At the conclusion of his upcoming meeting with President Obama in Washington, Prime Minister Sharif can expect a lonely walk back to his waiting limousine. The President would not be bidding him farewell from the White House portico in a spirit of bonhomie, as he did to the Indian Prime Minister a month ago.

Irrespective of the recent faint realization of the necessity of cooperation over Afghanistan’s future by both the US and Pakistan, their bilateral relationship remains bedeviled by mutual mistrust at the core, and the two sides are increasingly motivated by differing security and strategic calculations.

Significantly, the Obama administration would conveniently brush aside the Prime Minister’s plea to review its policy of CIA operated drone strikes in Pakistan’s tribal areas.

Although the Prime Minister would duly remind the President that these strikes violate international law and result in excessive collateral damage besides further tarnishing US’ image in Pakistan, he would be unable to allay the US’ legitimate concerns about Pakistan’s flagging commitment to go after non-state actors, including the TTP, which the US considers as imminent threats to its security interests.

In view of the effectiveness of drones in targeting and eliminating al-Qaeda and its associated groups including the Afghan Taliban and the TTP, the Obama administration has dramatically expanded the CIA’s footprints in Pakistan and has long put up with the slender legal justifications for drone strikes, which are still supported by an overwhelming majority of Americans. It has in fact tried to establish its national security credentials at home on the back of the success of these strikes in the global fight against al-Qaeda.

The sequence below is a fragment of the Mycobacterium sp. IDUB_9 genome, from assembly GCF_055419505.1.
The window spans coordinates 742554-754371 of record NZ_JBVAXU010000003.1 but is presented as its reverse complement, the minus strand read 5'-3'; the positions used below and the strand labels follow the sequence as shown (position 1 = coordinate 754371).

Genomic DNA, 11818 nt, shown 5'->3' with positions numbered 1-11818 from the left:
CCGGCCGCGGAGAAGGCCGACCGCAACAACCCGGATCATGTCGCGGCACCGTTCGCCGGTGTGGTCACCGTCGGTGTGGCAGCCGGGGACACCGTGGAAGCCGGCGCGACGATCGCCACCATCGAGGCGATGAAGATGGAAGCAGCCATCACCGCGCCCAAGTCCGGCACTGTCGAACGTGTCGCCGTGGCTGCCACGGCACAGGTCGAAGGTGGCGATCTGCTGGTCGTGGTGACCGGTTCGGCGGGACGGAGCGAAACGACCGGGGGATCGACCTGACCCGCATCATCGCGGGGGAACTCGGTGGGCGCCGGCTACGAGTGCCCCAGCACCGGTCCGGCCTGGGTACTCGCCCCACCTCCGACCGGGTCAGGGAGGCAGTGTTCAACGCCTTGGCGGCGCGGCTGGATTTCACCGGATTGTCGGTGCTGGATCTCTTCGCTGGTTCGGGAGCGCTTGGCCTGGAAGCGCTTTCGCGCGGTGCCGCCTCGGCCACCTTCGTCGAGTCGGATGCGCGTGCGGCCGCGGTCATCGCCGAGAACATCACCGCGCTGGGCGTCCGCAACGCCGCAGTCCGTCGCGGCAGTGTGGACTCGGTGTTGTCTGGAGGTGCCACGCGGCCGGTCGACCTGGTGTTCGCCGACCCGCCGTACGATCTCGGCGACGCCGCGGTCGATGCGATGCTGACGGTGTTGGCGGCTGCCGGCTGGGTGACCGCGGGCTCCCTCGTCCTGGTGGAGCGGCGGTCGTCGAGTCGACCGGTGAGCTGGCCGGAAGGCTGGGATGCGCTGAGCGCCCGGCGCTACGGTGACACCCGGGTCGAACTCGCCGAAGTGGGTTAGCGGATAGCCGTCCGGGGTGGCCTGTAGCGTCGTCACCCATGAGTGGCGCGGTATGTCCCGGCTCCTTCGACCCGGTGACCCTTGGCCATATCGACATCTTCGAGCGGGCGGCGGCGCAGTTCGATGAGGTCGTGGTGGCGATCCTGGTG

From the standpoint of the US, these strikes have weakened al-Qaeda without remotely putting any American lives at risk. They have also successfully eliminated Afghan Taliban who pose a threat to US forces in Afghanistan and have decapitated the leadership of the TTP network, which besides targeting US personnel in Afghanistan and Pakistan is credibly linked to the attempted bombing of New York City’s Times Square by Faisal Shahzad in 2010. That the TTP has laid down cessation of drone strikes as a precondition for its talks with the government is in fact a telling measure of the success of these strikes in disrupting its activities.

Unless Pakistan provides an equally effective and viable alternative to these strikes and demonstrates a strong resolve to eliminating non-state actors abusing its sovereignty and threatening global security, the Obama administration will not consider parting with its weapon of choice in blunting the capabilities of al-Qaeda, Afghan Taliban and the TTP.

If anything, Pakistan’s present march of folly of pursuing talks with the TTP fortifies American justifications for these strikes. The state’s appeasement of the TTP adds heft to the American argument that Pakistan’s sovereignty is violable due to its unwillingness to eliminate non-state actors operating on its territory. In the current circumstances, the US feels that relying on Pakistan to unilaterally eliminate global terrorist threats emanating from its soil is no different from asking the fox to guard the hen house.

A fortnight ago, while reinforcing American intent in countering the TTP, the US forces conducted a risky military operation inside Afghanistan to pick up TTP’s second-in-command, Latif Mehsud. The extraordinary operation was meant to convey an unambiguous signal to Pakistan that the US would pursue the TTP until its effective destruction. Unsurprisingly therefore, beyond the drawdown of US forces from Afghanistan in December 2014, the US is planning to retain control of strategic bases in Afghanistan to enable it to continue its drone campaign in Afghanistan and Pakistan.

Given the Pakistani state’s ill-advised and meek embrace of the TTP in addition to the absence of a coherent and well-coordinated counterterrorism policy, the Prime Minister’s plea to the Obama administration to review its drone policy in Pakistan is destined to remain a nonstarter from the American perspective.

In Washington, the administration officials would merely remind him of Pakistan’s international commitments to maintaining global peace by eliminating non-state actors operating on its soil, before imploring him to stop droning about drones.

The writer is a lawyer and studied Political Science at Middlebury College.